Beside that again was a short report on three men drowning when their car went off a pier in Kerry. Though not reported in this context that day, the men in the car were Volunteers on their way to try to make radio contact with the Aud, a vessel bringing arms from Germany for the rebellion.
I am not a historian. I am familiar with that newspaper front page because I decided to republish it with the Sunday Independent in March 2016 to commemorate the centenary of the Easter Rising. It was the newspaper front page that changed history.
Newspapers and news organisations have a rich heritage, much of it told in headlines. On the wall in the office of the Sunday Independent some of those headlines mark the newspaper's role in history, including, for example, the rather understated headline: ''External Relations Act to go'' - that was the news in 1948 of Ireland's move to become a Republic.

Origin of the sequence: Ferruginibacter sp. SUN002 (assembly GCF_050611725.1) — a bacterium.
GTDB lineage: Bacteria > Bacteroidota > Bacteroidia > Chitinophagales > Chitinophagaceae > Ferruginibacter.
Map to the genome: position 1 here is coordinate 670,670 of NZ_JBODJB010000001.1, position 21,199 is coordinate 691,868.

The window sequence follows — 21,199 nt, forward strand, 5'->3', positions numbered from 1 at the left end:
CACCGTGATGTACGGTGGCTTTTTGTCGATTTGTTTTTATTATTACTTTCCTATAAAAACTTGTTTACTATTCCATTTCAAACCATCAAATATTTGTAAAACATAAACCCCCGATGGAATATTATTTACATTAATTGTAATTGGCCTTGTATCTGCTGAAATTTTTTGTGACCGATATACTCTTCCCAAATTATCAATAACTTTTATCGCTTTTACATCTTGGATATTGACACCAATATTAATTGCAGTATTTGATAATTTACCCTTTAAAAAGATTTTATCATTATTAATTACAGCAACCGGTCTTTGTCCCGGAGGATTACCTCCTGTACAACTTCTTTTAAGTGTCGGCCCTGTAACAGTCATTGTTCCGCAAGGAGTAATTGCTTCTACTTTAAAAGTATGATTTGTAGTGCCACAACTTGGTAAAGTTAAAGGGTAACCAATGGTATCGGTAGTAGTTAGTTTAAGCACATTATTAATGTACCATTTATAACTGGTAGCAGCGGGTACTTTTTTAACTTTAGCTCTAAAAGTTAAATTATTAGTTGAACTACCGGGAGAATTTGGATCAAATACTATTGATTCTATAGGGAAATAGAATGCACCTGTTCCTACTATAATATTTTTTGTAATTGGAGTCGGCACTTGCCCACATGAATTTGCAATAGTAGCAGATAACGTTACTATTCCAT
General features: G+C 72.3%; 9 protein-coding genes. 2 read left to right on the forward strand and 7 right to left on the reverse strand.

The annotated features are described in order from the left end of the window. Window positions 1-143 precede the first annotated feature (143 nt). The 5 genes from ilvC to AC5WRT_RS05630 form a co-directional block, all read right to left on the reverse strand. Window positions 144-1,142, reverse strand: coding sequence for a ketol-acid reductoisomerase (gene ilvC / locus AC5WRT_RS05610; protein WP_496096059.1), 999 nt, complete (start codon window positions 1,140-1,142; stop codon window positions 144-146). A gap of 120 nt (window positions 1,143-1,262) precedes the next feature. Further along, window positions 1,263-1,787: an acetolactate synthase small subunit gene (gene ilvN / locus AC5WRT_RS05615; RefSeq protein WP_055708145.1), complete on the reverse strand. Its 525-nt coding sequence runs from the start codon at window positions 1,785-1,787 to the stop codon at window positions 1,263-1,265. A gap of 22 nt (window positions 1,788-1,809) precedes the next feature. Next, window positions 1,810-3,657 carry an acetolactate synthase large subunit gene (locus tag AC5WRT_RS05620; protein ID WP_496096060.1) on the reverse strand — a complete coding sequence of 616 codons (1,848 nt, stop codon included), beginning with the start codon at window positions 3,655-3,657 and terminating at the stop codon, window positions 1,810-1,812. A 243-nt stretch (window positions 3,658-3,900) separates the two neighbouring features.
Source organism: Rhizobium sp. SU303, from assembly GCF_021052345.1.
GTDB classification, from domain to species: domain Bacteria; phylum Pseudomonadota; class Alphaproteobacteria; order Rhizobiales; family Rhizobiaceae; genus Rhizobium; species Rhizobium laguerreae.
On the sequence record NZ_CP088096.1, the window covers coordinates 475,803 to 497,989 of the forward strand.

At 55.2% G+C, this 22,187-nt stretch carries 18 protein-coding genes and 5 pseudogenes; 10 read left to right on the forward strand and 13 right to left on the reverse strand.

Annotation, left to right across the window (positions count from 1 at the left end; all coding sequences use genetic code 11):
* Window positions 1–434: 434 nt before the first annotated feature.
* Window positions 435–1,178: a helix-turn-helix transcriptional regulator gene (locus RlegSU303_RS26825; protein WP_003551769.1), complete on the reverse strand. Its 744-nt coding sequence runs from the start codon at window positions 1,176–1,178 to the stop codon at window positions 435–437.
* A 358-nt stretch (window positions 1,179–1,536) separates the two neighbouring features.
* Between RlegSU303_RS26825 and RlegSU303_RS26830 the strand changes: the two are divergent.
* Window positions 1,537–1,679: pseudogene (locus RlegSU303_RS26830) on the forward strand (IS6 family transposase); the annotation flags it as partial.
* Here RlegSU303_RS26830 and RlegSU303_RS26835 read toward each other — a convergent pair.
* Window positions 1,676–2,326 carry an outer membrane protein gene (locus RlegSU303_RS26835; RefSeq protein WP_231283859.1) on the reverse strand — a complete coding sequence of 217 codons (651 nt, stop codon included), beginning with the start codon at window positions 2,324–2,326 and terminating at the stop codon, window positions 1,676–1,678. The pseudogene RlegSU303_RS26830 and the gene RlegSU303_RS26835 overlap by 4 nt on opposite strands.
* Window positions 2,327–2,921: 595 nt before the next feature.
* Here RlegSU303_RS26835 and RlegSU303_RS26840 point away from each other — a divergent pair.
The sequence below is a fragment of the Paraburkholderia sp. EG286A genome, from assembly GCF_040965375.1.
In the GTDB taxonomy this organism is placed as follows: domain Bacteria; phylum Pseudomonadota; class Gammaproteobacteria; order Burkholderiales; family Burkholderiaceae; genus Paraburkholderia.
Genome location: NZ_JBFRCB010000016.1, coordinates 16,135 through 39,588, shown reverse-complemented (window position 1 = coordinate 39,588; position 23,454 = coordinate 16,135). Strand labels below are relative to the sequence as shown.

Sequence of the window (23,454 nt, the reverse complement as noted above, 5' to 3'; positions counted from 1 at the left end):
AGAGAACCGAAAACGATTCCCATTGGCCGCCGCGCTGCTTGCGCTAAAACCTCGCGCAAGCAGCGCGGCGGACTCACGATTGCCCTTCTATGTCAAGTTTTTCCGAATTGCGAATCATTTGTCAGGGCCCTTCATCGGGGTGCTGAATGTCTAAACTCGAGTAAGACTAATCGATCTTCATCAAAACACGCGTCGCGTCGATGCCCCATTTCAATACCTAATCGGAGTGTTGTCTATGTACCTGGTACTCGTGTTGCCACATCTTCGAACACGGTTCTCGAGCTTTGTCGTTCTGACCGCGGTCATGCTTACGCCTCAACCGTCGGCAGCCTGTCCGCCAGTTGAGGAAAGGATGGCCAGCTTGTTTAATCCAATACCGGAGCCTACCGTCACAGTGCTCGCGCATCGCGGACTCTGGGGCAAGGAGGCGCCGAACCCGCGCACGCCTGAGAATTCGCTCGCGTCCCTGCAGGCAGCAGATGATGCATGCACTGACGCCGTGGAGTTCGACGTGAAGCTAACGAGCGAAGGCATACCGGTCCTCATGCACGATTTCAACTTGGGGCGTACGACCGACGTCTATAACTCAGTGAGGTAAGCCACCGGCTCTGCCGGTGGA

Elsewhere on the wall is a picture and a quote from Veronica Guerin. No words of mine will do justice to her bravery and sacrifice.
There have, of course, been low points, including the shocking episode of this newspaper's coverage of the tragic death of Liam Lawlor in Moscow.
For the most part, however, this title has been to the forefront in campaigning journalism such as the reporting of what would eventually become known as the Kerry Babies scandal.
Independent News & Media (INM), which is the corporate entity that owns this title amongst others, will be in the headlines again tomorrow when the Office of the Director of Corporate Enforcement takes a High Court action to have inspectors appointed to investigate a suspected data breach - which the ODCE fears has included the data of some of our journalists.